Tenants face squeeze as PRS homes fall to 10-year low

Tenants face squeeze as PRS homes fall to 10-year low

0:02 AM, 6th March 2024, About 5 months ago

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Despite an increase in the overall number of private rented sector (PRS) properties, the proportion of these homes in England has fallen to its lowest level in a decade, research reveals.

The findings from Zero Deposit highlight the decline is attributed to the government’s focus on supporting homeownership, leaving the rental sector under-resourced and leading to a surge in rent costs.

The research reveals that while the number of available rental properties has risen from 4.5 million in 2013 to 4.9 million in 2024, this growth hasn’t kept pace with the increasing demand.

In comparison, the number of owner-occupied homes has seen a more significant rise, highlighting the government’s prioritisation of homeownership initiatives.

‘Consistent increase in the volume of privately rented homes’

The firm’s chief executive, Sam Reynolds, said: “We may have seen a consistent increase in the volume of privately rented homes reaching the market over the last two decades, but today’s market is dominated by a chronic undersupply of rental properties despite an overwhelming level of tenant demand.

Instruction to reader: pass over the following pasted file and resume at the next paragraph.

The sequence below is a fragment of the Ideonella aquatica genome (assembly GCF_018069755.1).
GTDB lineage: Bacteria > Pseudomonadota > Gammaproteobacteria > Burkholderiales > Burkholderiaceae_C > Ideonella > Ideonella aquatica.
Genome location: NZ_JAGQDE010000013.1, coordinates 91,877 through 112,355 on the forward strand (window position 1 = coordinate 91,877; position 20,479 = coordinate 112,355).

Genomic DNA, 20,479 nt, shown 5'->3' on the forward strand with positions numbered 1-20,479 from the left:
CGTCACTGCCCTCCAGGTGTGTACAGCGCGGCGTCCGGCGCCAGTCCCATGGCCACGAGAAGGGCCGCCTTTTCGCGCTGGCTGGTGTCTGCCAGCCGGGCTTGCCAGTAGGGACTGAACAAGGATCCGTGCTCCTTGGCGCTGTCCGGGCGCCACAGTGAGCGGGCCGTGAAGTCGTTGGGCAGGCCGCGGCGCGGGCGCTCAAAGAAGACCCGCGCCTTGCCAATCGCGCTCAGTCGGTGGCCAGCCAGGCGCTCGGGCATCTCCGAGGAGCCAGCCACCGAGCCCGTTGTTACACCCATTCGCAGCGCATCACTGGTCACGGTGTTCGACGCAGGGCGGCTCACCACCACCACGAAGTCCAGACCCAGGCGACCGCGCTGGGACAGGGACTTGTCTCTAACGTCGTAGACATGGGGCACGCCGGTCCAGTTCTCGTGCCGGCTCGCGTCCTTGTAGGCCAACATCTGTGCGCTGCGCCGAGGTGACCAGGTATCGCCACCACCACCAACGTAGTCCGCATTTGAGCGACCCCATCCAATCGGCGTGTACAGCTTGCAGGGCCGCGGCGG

“This market imbalance has been one of the key factors that have caused rents to spiral beyond the realms of affordability and it’s a clear indictment of multiple cabinets that this issue has continued to worsen.”

He adds: “Over the last five years, in particular, the supply of owner-occupied homes has increased at a far greater rate than privately rented properties and renters will be forgiven for thinking that the Government is more focussed on homeowners than the real issues facing tenants today.

“The sad reality is that we expect it will be more of the same in the Budget, as we prepare for yet more ill-advised initiatives aimed at short-term benefits to win votes as we approach an election, rather than address the root causes for those struggling within the rental market who continue to be left out in the cold.”

Lack of investment in the PRS

The lack of investment in the PRS has had a significant impact on tenants, the research reveals, with the average rent in England reaching £994 per month.

This figure represents a 5% increase in the last year alone and a 37% rise over the past decade.

Looking ahead, experts predict a further 16% increase by 2030.

The research also identified regional disparities, with some areas experiencing a more acute shortage of rental properties.

The lowest proportions of privately rented homes

Yorkshire and the Humber, the South West, the East of England, and the North West all reported the lowest proportions of privately rented homes in over a decade.

While London boasts the highest number of rental properties (29.5% of the total housing stock), it also has the most expensive rents in the country.

However, the North East, despite having a lower proportion of rental properties (17.8%), offers the most affordable rents in England.


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